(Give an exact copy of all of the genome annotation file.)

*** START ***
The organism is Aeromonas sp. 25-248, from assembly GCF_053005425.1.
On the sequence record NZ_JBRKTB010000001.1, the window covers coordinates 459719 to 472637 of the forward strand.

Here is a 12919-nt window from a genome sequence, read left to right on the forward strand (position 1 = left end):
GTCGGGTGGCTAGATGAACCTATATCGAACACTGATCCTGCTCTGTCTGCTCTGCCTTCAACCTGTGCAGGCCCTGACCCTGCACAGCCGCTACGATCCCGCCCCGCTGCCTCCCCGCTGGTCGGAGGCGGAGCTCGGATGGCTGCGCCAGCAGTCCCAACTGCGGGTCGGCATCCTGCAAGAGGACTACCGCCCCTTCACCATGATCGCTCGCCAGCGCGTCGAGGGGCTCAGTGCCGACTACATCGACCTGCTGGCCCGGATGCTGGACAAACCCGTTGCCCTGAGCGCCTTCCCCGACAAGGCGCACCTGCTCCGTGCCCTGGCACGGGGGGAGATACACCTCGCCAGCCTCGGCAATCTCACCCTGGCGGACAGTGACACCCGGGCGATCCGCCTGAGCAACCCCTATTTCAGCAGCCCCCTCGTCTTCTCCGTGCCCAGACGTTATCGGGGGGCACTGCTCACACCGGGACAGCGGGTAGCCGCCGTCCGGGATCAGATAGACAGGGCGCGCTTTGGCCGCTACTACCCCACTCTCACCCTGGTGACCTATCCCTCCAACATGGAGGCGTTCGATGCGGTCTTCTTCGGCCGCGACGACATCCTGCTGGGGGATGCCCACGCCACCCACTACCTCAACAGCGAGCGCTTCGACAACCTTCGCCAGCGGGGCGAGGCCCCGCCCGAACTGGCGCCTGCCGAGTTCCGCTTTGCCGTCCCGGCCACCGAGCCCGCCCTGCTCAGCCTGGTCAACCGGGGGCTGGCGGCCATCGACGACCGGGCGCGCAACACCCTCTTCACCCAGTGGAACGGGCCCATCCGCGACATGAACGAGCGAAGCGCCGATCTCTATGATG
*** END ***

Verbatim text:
The organism is Aeromonas sp. 25-248, from assembly GCF_053005425.1.
On the sequence record NZ_JBRKTB010000001.1, the window covers coordinates 459719 to 472637 of the forward strand.

Here is a 12919-nt window from a genome sequence, read left to right on the forward strand (position 1 = left end):
GTCGGGTGGCTAGATGAACCTATATCGAACACTGATCCTGCTCTGTCTGCTCTGCCTTCAACCTGTGCAGGCCCTGACCCTGCACAGCCGCTACGATCCCGCCCCGCTGCCTCCCCGCTGGTCGGAGGCGGAGCTCGGATGGCTGCGCCAGCAGTCCCAACTGCGGGTCGGCATCCTGCAAGAGGACTACCGCCCCTTCACCATGATCGCTCGCCAGCGCGTCGAGGGGCTCAGTGCCGACTACATCGACCTGCTGGCCCGGATGCTGGACAAACCCGTTGCCCTGAGCGCCTTCCCCGACAAGGCGCACCTGCTCCGTGCCCTGGCACGGGGGGAGATACACCTCGCCAGCCTCGGCAATCTCACCCTGGCGGACAGTGACACCCGGGCGATCCGCCTGAGCAACCCCTATTTCAGCAGCCCCCTCGTCTTCTCCGTGCCCAGACGTTATCGGGGGGCACTGCTCACACCGGGACAGCGGGTAGCCGCCGTCCGGGATCAGATAGACAGGGCGCGCTTTGGCCGCTACTACCCCACTCTCACCCTGGTGACCTATCCCTCCAACATGGAGGCGTTCGATGCGGTCTTCTTCGGCCGCGACGACATCCTGCTGGGGGATGCCCACGCCACCCACTACCTCAACAGCGAGCGCTTCGACAACCTTCGCCAGCGGGGCGAGGCCCCGCCCGAACTGGCGCCTGCCGAGTTCCGCTTTGCCGTCCCGGCCACCGAGCCCGCCCTGCTCAGCCTGGTCAACCGGGGGCTGGCGGCCATCGACGACCGGGCGCGCAACACCCTCTTCACCCAGTGGAACGGGCCCATCCGCGACATGAACGAGCGAAGCGCCGATCTCTATGATG